Mercury is predominantly emitted to the air by the combustion of fossil fuels (mostly coal) and waste. Included in the "combustion" category are medical waste incinerators, which burn medical waste and municipal waste combustors which burn municipal waste. Once mercury enters waters, either directly or through air deposition, it can "bioaccumulate" in fish and animal tissue in its most toxic form, methylmercury. Bioaccumulation means that the concentration of mercury in predators at the top of the food web (for example, predatory fish and fish-eating birds and mammals) can be thousands or even millions of times greater than the concentrations of mercury found in the water.

Methylene chloride is predominantly used as a solvent in paint strippers and removers; as a process solvent in the manufacture of drugs, pharmaceuticals, and film coatings; as a metal cleaning and finishing solvent in electronics manufacturing; and as an agent in urethane foam blowing. Other sources of emissions are landfills and wastewater processing.

Nickel is found in the outside air as a result of releases from utility oil and coal combustion, residential heating, nickel metal refining, lead smelting, sewage sludge incineration, manufacturing facilities, mobile sources, and other sources.

Perchloroethylene is widely used for dry-cleaning fabrics and metal degreasing operations.

Polychlorinated biphenyls (PCBs) are a group of chemicals that contain 209 individual compounds. PCBs are no longer produced or used in the United States today; the major source of exposure to PCBs today is the redistribution of PCBs already present in soil and water. PCBs were used in capacitors, transformers, plasticizers, surface coatings, inks, adhesives, pesticide extenders, carbonless duplicating paper. Smaller amounts of PCBs may be released to the air from disposal sites and combustion. PCBs have been detected in food; they bioaccumulate through the food chain, with some of the highest concentrations found in fish.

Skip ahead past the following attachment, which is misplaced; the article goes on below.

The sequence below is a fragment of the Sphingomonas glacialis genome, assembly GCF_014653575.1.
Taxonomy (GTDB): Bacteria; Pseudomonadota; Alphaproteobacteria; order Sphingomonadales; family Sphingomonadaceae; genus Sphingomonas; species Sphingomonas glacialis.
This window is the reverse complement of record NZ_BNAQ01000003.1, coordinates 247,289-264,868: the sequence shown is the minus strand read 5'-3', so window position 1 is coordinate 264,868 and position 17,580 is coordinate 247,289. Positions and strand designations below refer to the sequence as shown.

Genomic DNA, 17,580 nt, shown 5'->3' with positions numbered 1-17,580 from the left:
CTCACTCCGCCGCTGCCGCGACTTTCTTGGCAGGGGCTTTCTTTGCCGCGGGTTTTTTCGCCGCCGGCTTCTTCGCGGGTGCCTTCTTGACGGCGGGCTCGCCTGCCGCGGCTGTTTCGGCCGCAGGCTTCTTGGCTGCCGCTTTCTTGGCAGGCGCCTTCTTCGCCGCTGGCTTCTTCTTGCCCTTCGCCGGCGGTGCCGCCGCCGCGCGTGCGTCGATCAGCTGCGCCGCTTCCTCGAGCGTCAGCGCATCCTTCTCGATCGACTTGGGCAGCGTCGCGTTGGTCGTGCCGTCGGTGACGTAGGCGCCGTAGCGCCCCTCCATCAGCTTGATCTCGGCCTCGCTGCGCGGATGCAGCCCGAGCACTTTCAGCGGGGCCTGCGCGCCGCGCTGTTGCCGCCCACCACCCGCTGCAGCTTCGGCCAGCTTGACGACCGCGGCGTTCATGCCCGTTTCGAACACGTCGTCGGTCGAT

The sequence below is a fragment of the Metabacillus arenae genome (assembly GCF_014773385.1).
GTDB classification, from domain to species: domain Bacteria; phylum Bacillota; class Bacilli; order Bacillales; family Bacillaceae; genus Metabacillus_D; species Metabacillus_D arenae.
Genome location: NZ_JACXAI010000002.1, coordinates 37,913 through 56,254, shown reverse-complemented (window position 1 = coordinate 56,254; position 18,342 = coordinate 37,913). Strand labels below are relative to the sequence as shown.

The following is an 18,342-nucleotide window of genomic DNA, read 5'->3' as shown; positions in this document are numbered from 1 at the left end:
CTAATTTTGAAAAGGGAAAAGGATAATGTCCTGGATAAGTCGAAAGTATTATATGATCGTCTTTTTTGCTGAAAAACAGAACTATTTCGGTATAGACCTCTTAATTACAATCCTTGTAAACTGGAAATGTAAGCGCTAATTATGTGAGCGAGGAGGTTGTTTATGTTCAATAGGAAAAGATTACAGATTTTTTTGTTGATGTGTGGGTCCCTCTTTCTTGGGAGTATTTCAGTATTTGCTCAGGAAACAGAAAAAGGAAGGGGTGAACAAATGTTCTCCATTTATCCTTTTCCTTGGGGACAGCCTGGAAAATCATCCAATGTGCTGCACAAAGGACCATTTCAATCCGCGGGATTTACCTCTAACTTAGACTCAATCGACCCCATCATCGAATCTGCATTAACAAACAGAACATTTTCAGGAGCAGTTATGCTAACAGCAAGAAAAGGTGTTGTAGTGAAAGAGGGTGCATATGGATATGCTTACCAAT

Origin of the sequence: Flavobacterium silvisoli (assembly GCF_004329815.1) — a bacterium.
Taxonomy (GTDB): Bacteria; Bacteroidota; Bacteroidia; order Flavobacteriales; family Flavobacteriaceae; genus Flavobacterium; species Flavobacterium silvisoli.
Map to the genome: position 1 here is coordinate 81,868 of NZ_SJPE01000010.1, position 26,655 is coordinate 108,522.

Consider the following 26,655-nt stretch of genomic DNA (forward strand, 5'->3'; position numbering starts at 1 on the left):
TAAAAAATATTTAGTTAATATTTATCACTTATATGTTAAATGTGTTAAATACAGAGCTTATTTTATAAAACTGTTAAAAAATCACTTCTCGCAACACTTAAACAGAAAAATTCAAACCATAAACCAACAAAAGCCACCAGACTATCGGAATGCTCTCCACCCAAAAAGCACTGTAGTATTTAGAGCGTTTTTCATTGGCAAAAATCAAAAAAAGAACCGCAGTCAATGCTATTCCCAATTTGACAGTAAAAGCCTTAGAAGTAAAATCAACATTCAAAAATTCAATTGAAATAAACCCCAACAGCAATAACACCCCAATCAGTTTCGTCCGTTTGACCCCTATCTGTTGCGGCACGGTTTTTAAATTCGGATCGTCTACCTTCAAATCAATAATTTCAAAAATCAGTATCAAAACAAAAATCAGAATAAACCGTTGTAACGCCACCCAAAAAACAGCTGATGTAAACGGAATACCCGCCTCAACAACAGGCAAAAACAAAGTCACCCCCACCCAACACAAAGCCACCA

Polycyclic organic matter (POM) defines a broad class of compounds that includes the polycyclic aromatic hydrocarbon compounds (PAHs). POM compounds are formed primarily from combustion and are present in the atmosphere in particulate form. Sources of air emissions are diverse and include, vehicle exhausts, forest and wildfires, asphalt roads, coal, coal tar, coke ovens, agricultural burning, residential wood burning, and hazardous waste sites. Because of limited emissions data, for this assessment Polycyclic Organic Matter (POM) data have been limited to either the group of 7 or group of 16 individual PAH species referred to as 7-PAH and 16-PAH, respectively. In this assessment POM refers to 16-PAH. The 16-PAH group includes the 7-PAH group.

Propylene dichloride is used as a chemical intermediate in the production of chlorinated organic chemicals, as an industrial solvent, in ion exchange manufacture, in toluene diisocyanate production, in photographic film manufacture, for paper coating, and for petroleum catalyst regeneration. Propylene dichloride is also emitted from landfills.

7-PAH (Polycyclic Aromatic Hydrocarbons) is a subset of the 16-PAH group of compounds. In this assessment the 16-PAH compounds are referred to as Polycyclic Organic Matter (POM). The species that make up 7-PAH are probable human carcinogens, and the 16-PAH are those species that are measured by an EPA test method (EPA Method 610).

Quinoline is used mainly as an intermediate in the manufacture of other products. Quinoline is also used as a catalyst, a corrosion inhibitor, in metallurgical processes, in the manufacture of dyes, as a preservative for anatomical specimens, in polymers and agricultural chemicals, and as a solvent for resins and terpenes. It is also used as an antimalarial medicine. A potential source of very low exposure to quinoline includes the inhalation of ambient air contaminated by emissions from petroleum refining, quenching and coking, and wastewater processing.

1,1,2,2-tetrachloroethane is no longer used much in the United States, current air emissions predominantly result from its use as a chemical intermediate during the manufacture of other chemicals.  One of the sources of emissions is landfills.

Trichloroethylene used in the United States is mainly associated with industrial degreasing operations and is also emitted from landfills. 

Vinyl chloride is used to make polyvinyl chloride (PVC) plastic and vinyl products. Sources of emissions include the discharge of exhaust gases from factories that manufacture or process vinyl chloride, landfills, or evaporation from areas where chemical wastes are stored.